1Phosphor down-conversion is the process by which a phosphor absorbs shorter-wavelength energy and emits it at a longer wavelength. This is also known as Stokes shift.

Color Temperature
Color temperature is an important aspect of color appearance that characterizes how cool (bluish) or how warm (yellowish) nominally white light appears. Correlated Color Temperature (CCT) is a metric that relates the appearance of a light source to the appearance of a theoretical black body heated to high temperatures. As a black body gets hotter, it turns red, orange, yellow, white, and nally blue. The CCT of a light source, given in Kelvin (K), is the temperature at which the heated black body most closely matches the color of the light source in question. It characterizes the color of the emitted light, not the color of illuminated objects.
2For more on the differences between PC and mixed LED systems, includ ing future performance projections, see the Solid-State Lighting Research and Development Multi Year Program Plan, available from gov/buildings/publications/pdfs/ssl/ssl_mypp2011_web.pdf.



Like many color appearance metrics, CCT distills a complex spectral power distribution to a single number. This can create discord between numerical measurements and human perception. For example, two sources with the same CCT can look different, one appearing greenish and the other appearing pinkish (see Figure 2). To address this issue, the American National Standards Institute (ANSI) references Duv, a metric that quanties the distance between the chromaticity of a given light source and a blackbody radiator of equal CCT.3 ANSI has established Duv tolerances for LED lighting products producing white light. Todays LED systems can produce white light throughout the range of CCTs typically used in general lighting, including both interior and exterior applications. Due to differences in quantum efciencies, higher-CCT LED sources tend to be more efcacious than lower-CCT alternatives within the same product family. Some mixed or hybrid LED products feature independent control of the different components to allow for dynamic adjustment of CCT.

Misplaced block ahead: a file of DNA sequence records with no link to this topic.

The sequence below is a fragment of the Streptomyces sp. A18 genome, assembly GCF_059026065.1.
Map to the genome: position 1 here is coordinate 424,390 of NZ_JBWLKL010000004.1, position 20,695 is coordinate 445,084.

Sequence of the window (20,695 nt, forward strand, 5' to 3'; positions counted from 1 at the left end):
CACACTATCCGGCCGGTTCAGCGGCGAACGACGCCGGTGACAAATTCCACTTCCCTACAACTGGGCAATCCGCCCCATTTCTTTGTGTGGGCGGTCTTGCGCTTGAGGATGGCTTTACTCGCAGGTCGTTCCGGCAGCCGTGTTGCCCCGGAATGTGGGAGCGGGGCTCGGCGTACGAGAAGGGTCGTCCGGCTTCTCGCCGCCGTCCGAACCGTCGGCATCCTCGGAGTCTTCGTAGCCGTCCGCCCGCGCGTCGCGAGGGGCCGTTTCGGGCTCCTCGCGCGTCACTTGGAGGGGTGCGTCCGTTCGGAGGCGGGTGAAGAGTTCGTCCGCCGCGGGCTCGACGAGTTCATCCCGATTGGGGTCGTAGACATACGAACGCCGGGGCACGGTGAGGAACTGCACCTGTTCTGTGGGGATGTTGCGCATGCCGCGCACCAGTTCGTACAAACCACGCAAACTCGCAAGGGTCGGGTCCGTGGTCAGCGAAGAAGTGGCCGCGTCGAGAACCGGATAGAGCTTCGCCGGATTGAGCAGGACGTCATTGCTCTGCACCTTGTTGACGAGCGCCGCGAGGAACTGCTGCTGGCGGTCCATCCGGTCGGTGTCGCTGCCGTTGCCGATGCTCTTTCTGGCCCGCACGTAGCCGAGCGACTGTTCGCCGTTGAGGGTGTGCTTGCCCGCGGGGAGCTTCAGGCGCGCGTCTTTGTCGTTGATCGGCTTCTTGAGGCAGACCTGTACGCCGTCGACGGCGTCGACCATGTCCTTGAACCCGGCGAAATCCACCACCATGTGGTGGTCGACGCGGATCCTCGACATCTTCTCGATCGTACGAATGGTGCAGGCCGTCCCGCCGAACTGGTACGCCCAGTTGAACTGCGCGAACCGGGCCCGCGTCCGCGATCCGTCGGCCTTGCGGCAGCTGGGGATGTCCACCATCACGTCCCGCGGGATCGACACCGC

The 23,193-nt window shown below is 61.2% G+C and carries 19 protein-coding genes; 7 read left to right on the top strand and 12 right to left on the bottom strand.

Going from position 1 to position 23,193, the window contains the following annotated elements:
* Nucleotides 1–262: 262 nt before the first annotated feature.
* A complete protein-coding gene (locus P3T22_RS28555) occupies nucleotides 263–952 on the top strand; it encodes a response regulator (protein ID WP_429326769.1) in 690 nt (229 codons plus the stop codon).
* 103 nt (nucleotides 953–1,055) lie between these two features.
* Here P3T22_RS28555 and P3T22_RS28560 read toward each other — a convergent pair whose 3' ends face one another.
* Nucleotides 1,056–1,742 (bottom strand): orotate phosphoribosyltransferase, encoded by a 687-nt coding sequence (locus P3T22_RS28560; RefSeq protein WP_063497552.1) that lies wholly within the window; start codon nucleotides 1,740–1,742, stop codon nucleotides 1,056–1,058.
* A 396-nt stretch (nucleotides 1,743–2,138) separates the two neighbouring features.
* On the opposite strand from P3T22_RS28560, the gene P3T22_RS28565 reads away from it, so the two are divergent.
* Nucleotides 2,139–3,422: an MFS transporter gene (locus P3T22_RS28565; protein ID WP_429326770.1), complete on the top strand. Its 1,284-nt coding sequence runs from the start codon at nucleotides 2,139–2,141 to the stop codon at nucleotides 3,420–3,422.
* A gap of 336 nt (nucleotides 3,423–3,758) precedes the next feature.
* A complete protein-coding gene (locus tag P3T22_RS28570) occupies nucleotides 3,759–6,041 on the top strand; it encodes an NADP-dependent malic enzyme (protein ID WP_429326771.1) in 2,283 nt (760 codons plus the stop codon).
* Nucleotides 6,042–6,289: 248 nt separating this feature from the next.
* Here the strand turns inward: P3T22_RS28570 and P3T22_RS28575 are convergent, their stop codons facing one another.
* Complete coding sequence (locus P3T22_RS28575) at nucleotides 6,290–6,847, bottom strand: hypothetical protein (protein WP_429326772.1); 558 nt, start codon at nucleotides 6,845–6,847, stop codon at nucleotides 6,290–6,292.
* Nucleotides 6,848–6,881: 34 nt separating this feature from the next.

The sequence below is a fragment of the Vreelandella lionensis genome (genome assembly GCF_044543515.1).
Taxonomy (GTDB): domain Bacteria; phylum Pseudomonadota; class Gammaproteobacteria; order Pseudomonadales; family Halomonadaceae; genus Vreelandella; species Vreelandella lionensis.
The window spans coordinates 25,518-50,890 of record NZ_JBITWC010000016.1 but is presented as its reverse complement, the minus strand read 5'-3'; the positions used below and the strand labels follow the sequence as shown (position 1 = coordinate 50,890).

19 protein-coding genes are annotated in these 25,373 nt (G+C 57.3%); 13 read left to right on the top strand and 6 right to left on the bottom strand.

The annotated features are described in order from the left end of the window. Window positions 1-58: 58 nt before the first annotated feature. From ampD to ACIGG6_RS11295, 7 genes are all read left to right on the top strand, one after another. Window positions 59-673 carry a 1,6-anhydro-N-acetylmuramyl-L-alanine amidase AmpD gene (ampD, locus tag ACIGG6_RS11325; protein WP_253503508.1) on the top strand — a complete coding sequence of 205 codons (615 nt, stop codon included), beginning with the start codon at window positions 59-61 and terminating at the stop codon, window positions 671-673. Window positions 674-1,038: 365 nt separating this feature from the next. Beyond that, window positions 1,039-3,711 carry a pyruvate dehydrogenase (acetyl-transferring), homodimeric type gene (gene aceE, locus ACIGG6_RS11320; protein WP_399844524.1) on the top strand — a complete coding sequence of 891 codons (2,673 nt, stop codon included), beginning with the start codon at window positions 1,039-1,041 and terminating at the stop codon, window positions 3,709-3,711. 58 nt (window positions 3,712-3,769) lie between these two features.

Color Rendition
At least three aspects of color rendition are relevant to light source selection and application. These include the accurate rendition of colors so that they appear as they would under a familiar (reference) source, the rendition of colors such that objects appear more pleasing (often referred to as vivid or attering), and the ability of a source to allow for a subject to distinguish between a large variety of colors when viewed simultaneously. For simplicity, these three facets of color rendering may be called delity, appeal, and discrimination. The relative signicance of these different elements of color rendition depends on the application. Color rendition metrics attempt to characterize human perception of one or more of these elements using numerical methods, but they are not perfect. Some of the imperfections of well-established metrics have been revealed by the emergence of LED lighting products, which often have spectral power distributions that are different from those that were common when the metrics were developed.